Undaunted by the rugged course, athletes young and old participate in Saturday’s 2019 Clam Scramble, a 5K fun run Saturday, June 15, 2019 in Ninilchik, Alaska. Kylee Verkulien, 157, leads this group of runners through the cold and fast-moving water at the mouth of Deep Creek. (Photo by McKibben Jackinsky)

Undaunted by the rugged course, athletes young and old participate in Saturday’s 2019 Clam Scramble, a 5K fun run Saturday, June 15, 2019 in Ninilchik, Alaska. Kylee Verkulien, 157, leads this group of runners through the cold and fast-moving water at the mouth of Deep Creek. (Photo by McKibben Jackinsky)

Unbothered by a drooping sweatshirt hood, Emma Berger, 179, relies on her feet to find a way across the gravel bottom of Deep Creek during the Clam Scramble held June 15, 2019 in Ninilchik, Alaska. (Photo by McKibben Jackinsky)

Unbothered by a drooping sweatshirt hood, Emma Berger, 179, relies on her feet to find a way across the gravel bottom of Deep Creek during the Clam Scramble held June 15, 2019 in Ninilchik, Alaska. (Photo by McKibben Jackinsky)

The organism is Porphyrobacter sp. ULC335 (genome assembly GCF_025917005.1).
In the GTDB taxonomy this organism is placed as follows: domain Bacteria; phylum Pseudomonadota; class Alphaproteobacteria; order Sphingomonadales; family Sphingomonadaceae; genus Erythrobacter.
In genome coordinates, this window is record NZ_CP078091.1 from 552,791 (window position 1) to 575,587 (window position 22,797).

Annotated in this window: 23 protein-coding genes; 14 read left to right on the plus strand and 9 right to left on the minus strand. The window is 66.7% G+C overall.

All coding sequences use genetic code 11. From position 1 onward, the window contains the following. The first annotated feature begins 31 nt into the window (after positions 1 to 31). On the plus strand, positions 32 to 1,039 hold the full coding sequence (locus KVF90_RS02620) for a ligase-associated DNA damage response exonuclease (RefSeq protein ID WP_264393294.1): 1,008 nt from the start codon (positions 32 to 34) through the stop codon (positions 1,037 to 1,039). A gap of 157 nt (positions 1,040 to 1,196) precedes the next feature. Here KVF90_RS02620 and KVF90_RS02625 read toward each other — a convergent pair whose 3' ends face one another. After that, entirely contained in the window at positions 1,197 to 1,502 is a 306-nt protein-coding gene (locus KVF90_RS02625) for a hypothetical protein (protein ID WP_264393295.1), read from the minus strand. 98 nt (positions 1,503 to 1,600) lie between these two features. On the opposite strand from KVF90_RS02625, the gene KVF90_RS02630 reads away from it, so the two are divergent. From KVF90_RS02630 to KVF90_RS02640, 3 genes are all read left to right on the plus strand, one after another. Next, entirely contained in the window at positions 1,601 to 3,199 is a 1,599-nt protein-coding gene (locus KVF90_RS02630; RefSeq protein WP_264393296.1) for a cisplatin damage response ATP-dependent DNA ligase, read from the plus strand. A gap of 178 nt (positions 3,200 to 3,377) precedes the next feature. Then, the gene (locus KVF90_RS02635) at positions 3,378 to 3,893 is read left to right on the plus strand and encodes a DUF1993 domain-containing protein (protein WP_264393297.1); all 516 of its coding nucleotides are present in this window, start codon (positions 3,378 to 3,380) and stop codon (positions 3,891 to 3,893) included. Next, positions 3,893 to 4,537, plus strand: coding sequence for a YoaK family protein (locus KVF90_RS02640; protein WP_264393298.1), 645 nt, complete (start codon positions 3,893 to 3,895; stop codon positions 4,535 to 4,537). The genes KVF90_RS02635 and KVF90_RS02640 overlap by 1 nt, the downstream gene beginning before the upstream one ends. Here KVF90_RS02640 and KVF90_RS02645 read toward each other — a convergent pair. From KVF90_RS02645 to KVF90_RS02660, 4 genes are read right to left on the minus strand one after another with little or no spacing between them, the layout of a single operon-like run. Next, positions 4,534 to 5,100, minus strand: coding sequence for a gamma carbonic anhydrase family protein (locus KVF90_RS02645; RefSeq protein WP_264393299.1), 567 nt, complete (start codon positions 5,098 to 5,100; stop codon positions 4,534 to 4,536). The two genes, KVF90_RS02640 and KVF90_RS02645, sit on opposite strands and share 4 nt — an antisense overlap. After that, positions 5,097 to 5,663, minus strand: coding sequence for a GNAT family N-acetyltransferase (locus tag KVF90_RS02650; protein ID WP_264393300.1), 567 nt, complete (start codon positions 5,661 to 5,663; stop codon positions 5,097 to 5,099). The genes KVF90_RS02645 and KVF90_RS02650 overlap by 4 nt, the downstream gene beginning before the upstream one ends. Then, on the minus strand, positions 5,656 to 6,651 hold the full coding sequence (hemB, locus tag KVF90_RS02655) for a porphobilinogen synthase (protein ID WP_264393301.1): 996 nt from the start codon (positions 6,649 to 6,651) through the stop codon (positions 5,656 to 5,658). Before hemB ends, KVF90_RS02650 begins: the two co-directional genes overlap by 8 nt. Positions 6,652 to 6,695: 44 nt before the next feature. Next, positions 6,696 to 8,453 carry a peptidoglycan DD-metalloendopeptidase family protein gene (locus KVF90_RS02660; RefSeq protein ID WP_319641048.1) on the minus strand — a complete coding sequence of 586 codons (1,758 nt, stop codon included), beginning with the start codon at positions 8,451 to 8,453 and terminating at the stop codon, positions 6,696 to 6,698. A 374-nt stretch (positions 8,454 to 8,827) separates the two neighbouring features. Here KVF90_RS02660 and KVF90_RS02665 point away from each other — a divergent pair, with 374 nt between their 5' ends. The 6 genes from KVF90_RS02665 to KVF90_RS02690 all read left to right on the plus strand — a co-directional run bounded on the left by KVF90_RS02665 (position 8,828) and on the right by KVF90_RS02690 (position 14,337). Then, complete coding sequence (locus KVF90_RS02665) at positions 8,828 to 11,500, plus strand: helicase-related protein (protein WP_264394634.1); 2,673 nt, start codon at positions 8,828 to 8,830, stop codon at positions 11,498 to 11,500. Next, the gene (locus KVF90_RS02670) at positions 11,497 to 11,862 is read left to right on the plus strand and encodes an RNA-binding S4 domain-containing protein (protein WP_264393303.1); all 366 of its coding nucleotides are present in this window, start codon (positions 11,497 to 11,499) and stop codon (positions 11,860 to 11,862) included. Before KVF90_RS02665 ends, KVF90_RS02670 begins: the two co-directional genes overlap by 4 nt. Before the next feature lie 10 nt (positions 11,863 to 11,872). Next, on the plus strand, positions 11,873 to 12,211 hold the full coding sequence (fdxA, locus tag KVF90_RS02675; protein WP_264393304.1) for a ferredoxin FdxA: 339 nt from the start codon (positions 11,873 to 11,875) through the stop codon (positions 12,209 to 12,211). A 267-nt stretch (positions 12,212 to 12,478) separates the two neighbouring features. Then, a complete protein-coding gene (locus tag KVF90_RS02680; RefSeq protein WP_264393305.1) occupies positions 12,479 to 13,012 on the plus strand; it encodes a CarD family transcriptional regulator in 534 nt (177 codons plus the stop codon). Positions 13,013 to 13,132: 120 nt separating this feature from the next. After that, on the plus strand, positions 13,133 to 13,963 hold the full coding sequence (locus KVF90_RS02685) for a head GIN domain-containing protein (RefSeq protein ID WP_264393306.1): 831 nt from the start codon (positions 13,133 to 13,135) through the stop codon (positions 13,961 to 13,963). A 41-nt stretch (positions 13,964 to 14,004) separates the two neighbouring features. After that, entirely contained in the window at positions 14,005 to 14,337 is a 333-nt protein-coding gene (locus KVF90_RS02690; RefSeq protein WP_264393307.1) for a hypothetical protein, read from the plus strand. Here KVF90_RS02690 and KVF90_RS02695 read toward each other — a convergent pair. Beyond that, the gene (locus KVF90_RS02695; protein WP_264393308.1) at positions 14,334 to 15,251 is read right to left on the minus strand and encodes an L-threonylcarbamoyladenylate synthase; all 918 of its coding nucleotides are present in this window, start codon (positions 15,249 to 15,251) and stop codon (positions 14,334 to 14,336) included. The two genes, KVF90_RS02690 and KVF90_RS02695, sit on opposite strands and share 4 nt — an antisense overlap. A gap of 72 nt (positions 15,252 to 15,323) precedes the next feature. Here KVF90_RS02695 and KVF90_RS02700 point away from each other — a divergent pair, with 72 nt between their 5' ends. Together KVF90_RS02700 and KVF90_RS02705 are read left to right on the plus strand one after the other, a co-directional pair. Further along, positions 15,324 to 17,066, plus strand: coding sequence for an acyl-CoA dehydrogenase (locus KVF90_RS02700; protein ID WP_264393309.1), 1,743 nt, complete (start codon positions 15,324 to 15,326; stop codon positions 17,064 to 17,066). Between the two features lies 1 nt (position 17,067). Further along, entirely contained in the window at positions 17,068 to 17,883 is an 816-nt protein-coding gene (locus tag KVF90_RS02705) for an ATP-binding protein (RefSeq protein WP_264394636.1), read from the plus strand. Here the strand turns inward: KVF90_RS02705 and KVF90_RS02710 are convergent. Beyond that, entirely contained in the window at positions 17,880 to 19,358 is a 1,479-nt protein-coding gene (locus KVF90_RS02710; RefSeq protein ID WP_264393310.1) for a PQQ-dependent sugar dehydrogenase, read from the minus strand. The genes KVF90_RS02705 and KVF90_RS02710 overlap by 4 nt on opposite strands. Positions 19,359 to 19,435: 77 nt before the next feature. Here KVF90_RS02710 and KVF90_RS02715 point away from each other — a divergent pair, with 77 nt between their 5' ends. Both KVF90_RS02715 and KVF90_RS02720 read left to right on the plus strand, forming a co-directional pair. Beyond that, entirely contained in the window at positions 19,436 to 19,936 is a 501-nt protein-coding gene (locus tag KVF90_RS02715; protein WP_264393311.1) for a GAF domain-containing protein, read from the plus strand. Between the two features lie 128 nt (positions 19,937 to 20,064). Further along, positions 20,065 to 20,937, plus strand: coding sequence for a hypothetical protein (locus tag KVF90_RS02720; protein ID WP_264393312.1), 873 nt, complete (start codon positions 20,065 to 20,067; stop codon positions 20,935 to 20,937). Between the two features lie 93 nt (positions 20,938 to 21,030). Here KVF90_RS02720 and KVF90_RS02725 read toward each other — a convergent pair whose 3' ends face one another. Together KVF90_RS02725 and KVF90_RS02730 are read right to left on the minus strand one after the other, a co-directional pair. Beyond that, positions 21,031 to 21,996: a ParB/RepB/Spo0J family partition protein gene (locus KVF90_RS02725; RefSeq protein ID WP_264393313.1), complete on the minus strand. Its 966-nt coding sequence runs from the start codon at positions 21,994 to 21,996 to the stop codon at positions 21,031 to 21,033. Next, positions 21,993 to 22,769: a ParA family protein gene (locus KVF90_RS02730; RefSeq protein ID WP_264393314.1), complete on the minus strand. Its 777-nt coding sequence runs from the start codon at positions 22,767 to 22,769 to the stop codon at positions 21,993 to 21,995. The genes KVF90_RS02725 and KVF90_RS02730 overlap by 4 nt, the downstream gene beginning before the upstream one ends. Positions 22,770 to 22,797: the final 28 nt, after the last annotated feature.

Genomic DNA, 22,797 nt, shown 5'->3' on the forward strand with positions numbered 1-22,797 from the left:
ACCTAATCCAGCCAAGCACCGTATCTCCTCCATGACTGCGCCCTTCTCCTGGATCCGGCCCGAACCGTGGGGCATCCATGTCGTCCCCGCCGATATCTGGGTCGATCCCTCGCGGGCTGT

Jon Marsh, 107, and Mckenzie Lindeman, 222, don’t let a little cold water slow them down in the Clam Scramble held Saturday June 15, 2019 on Ninilchik beach, Alaska. (Photo by McKibben Jackinsky)

Jon Marsh, 107, and Mckenzie Lindeman, 222, don’t let a little cold water slow them down in the Clam Scramble held Saturday June 15, 2019 on Ninilchik beach, Alaska. (Photo by McKibben Jackinsky)

A cold-water stumble doesn’t slow runner Kael Aamodt, 111, thanks to a little help from a race volunteer during the Clam Scramble held Saturday, June 15, 2019 in Ninilchik, Alaska. (Photo by McKibben Jackinsky)

A cold-water stumble doesn’t slow runner Kael Aamodt, 111, thanks to a little help from a race volunteer during the Clam Scramble held Saturday, June 15, 2019 in Ninilchik, Alaska. (Photo by McKibben Jackinsky)

Tom Farrell and his canine running partner, Kiladai, cross the mouth of Deep Creek. Farrell, 80, was the oldest participate in 2019 Clam Scramble, a 5K fun run held on Saturday, June 15, 2019 in Ninilchik, Alaska. (Photo by McKibben Jackinsky)

Tom Farrell and his canine running partner, Kiladai, cross the mouth of Deep Creek. Farrell, 80, was the oldest participate in 2019 Clam Scramble, a 5K fun run held on Saturday, June 15, 2019 in Ninilchik, Alaska. (Photo by McKibben Jackinsky)